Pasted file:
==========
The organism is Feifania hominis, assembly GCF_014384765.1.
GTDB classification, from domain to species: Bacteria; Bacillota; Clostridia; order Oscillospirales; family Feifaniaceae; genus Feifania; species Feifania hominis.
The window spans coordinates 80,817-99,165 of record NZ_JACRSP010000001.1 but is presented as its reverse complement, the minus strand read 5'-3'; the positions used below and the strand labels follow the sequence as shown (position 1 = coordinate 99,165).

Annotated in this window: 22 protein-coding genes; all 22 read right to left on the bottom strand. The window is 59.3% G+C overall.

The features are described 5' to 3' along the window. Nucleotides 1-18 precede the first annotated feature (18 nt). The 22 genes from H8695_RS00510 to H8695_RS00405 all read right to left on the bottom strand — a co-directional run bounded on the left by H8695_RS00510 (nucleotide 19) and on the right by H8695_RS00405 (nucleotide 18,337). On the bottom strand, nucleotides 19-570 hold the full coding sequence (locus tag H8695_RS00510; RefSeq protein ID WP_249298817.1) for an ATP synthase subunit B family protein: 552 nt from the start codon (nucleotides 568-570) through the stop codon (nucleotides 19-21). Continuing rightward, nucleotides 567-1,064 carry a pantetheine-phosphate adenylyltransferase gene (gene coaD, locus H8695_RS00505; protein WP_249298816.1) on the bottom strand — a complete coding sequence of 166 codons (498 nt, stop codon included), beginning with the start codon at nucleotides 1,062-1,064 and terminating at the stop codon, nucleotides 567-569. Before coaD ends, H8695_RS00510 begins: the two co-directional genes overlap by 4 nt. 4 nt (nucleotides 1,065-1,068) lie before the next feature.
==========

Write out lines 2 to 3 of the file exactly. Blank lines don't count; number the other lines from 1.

GTDB classification, from domain to species: Bacteria; Bacillota; Clostridia; order Oscillospirales; family Feifaniaceae; genus Feifania; species Feifania hominis.
The window spans coordinates 80,817-99,165 of record NZ_JACRSP010000001.1 but is presented as its reverse complement, the minus strand read 5'-3'; the positions used below and the strand labels follow the sequence as shown (position 1 = coordinate 99,165).